I propose to take Questions Nos. 411 to 419, inclusive, together.
Home and Farm
Last November I announced that the Government had agreed a once-off Voluntary Home Relocation Scheme for those primary residential properties that flooded during Winter 2015/2016. This is a scheme of humanitarian assistance, targeting aid at those worst affected properties, for which there are no alternative, feasible measures.
The Office of Public Works is finalising the administrative arrangements for this scheme and working jointly with Local Authorities and the Department of Social Protection. Initial funding of €2 million for the scheme has been allocated this year. I expect to be able to appraise Government of the administrative arrangements and announce further details of these arrangements shortly.
The Department of Agriculture, Food and the Marine has indicated that the administrative arrangements for the Voluntary Homeowners Relocation Scheme will help it identify those farmyard buildings worst affected by the flooding during Winter 2015/2016. That department will work with these individual farms to determine if there are any alternative remedial works to protect those farmyard buildings at risk. This approach will inform the feasibility of any future once-off targeted scheme for Voluntary Farm Building Relocation.
Lake Levels and Shannon Group
The Shannon Flood Risk State Agency Co-ordination Working Group met on six occasions in 2016 and on one occasion to date in 2017. Information about the Group is available on the OPW website, www.opw.ie.
The Group took a decision in October 2016 to trial the lowering of the lake levels on Lough Allen, within the existing statutory framework, during the Winter 2016/2017 to help mitigate potential flood risk. A protocol was agreed between ESB, Waterways Ireland and the OPW to lower the late Autumn and Winter minimum lake levels in Lough Allen by approximately 0.7 metres with the first reduction implemented in October 2016. The Group has agreed that the trial will be repeated later this year, commencing in late Autumn.
The Group is also developing a plan for strategic maintenance, to help reduce further deterioration of the River Shannon, and is considering the development of viable flood risk reduction measures in the Shannon Callows, as a further commitment to enhance co-ordinated activities by the relevant State Agencies. These plans are taking into account the environmental, legal and resource implications involved.
The Interdepartmental Flood Policy Co-ordination Group that I chair met four times in 2016. Last November the Group presented for consideration and agreement by Government an interim report setting out progress on its work and making appropriate recommendations for consideration by Government at this time. The report is available on the OPW website, www.opw.ie. Progress continues to be made by sector leads on recommendations within the interim report and those policy areas identified that require further action. While the OPW remains in contact with sectorial representatives, who are members of the Group, I will convene a meeting of the Group in the coming weeks to start the process to co-ordinate a final report for consideration by Government.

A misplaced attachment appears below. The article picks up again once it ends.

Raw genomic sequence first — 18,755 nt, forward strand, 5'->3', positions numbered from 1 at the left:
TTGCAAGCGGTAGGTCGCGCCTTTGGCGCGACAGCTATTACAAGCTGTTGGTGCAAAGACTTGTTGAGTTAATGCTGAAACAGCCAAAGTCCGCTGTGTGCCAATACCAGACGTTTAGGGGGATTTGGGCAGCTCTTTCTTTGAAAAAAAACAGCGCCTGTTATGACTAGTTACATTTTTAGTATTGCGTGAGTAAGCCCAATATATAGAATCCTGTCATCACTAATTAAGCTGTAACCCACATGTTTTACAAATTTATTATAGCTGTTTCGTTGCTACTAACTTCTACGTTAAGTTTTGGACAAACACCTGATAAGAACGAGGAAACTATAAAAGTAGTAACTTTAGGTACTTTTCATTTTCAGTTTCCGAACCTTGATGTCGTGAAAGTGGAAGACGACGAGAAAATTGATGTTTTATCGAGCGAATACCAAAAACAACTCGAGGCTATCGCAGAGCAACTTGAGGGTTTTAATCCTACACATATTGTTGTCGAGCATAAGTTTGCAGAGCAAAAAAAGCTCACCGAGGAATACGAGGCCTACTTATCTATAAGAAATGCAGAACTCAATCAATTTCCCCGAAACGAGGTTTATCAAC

A Steering Group to establish a National Flood Forecasting Service has met on nine occasions to date, agreed a Terms of Reference and prepared and agreed an implementation plan comprising a number of phases, including an initial set-up phase (scheduled for completion by Q3 2018) and a development and trial phase (scheduled for completion by Q1 2020). Given the complexities involved in establishing, designing, developing and testing this new service, it is anticipated that it will take at least 5 years before it is fully operational and it is estimated it will require a staffing complement of 15 full-time posts. Met Éireann has appointed one new staff member to date to lead the project.
The Interdepartmental Flood Policy Co-ordination Group is considering the potential costs and benefits associated with the introduction of an individual property protection scheme. The Group is being informed by two different pilot projects, which are currently underway in Thomastown and Graiguenamanagh in County Kilkenny and Crossmolina in County Mayo. In respect of the Kilkenny pilot, the OPW is funding the costs of a research and feasibility study into the potential provision of individual property protection. No funding has yet been drawn down by the Council on the pilot study, which is due to conclude and make recommendations in April. In Crossmolina, consultants have undertaken surveys of individual properties and Mayo County Council has procured a contractor who is currently installing the defences at the relevant properties. To date, no funding has been drawn down by the Council. The Co-ordination Group’s work, when completed, will be submitted to Government for consideration in the context of the merits of the introduction by Government of any scheme to support individual property protection measures.
Minor Works Review
A review of the Minor Flood Mitigation Works and Coastal Protection Scheme is currently underway with a view to examining the criteria for consideration within the Scheme, including for example the various thresholds for the assessment of benefit. Consultations are underway with Local Authorities with a view to examining any potential improvements, administrative or financial, which will encourage applications under the scheme. It is expected that the review will be completed shortly.
Work to develop guidance to clarify the rights and responsibilities of landowners in relation to the maintenance of water course on or near their lands is at an advanced stage and will in the coming weeks be subject to legal advice before being finalised.